Court documents say father admitted shooting children
A man accused of killing his two children told authorities he shot them in New Hampshire and buried them in a shallow grave in the Midwest after saying a prayer and making a duct tape cross on each child's chest, according to court documents released Wednesday.
Manuel Gehring, 44, an unemployed accountant, was arrested in California earlier this month after a cross-country trek and was charged with murder. Investigators have yet to find the youngsters' bodies, despite a search across the Midwest.
Gehring had been locked in a custody dispute with his ex-wife.
He and the children, Sarah, 14, and Philip, 11, were last seen in Concord, arguing after a Fourth of July fireworks show.
Gehring was being held without bail on two charges of first degree murder.
Just days before he and the children disappeared, Gehring angrily told his ex-wife he would not abide by a new custody agreement, she said. He also had just lost his job.
Ex-officer may face another trial in teen beating case
Prosecutors said Wednesday they would seek a retrial in the case of a white former police officer who was videotaped punching and slamming a handcuffed black teenager onto a squad car.
Los Angeles County Dist. Atty. Steve Cooley said he would ask the judge to schedule a new trial within 60 days. A jury in the first trial deadlocked Tuesday on whether Jeremy Morse was guilty, and a judge declared a mistrial.
A judge had scheduled the next court hearing for Sept. 22, and said any retrial would begin Sept. 29. Cooley said he would ask for earlier dates.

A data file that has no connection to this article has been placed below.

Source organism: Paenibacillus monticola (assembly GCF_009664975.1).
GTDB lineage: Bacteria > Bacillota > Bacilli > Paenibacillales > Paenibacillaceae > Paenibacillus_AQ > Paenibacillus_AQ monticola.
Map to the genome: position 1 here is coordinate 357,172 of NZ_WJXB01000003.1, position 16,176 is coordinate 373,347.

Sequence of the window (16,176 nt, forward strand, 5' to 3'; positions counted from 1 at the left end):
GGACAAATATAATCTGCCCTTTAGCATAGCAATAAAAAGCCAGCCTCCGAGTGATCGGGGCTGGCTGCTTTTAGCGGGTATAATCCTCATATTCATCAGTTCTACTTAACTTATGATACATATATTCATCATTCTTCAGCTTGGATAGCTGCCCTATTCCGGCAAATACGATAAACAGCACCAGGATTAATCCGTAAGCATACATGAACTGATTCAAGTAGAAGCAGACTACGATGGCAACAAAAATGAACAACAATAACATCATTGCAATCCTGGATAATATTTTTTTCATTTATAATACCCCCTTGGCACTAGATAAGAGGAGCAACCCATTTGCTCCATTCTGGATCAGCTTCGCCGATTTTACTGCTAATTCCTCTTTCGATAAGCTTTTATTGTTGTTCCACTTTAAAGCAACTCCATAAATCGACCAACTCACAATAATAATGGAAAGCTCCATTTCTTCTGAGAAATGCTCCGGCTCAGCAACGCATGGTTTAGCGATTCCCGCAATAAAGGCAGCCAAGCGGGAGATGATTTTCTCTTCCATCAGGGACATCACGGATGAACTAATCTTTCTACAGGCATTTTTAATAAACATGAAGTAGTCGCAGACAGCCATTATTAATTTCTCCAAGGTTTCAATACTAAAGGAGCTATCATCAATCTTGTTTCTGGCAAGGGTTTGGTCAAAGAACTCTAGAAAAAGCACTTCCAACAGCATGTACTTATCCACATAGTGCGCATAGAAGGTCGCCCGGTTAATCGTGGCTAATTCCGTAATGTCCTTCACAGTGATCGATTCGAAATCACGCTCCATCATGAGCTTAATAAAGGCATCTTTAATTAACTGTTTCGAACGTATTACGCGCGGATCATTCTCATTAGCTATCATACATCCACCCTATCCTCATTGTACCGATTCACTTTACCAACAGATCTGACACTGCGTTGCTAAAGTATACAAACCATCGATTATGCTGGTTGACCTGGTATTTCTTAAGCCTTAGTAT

Morse's attorney, John Barnett, said he would ask the judge to dismiss the charge against his client.
Prosecutors had described Morse as an "out-of-control officer" during the two-week trial, but Barnett argued Morse was doing his job and had only seconds to decide how much force to use against a potentially dangerous subject.
Gulf War POWs denied compensation
Assets seized from the Iraqi government cannot be used to compensate 17 Americans held captive in Iraq in the 1991 Persian Gulf War, a federal judge ruled Wednesday.
The former POWs had won a court award of $653 million in compensatory damages against Iraq earlier this month and argued they were entitled to claim that money from frozen Iraqi funds held in a special bank account in New York.
But U.S. District Judge Richard W. Roberts said the Bush administration had authority to make that money inaccessible to the POWs, who were beaten and tortured by their Iraqi captors. Justice Department attorneys said Bush has determined the money would be best used toward the rebuilding of Iraq.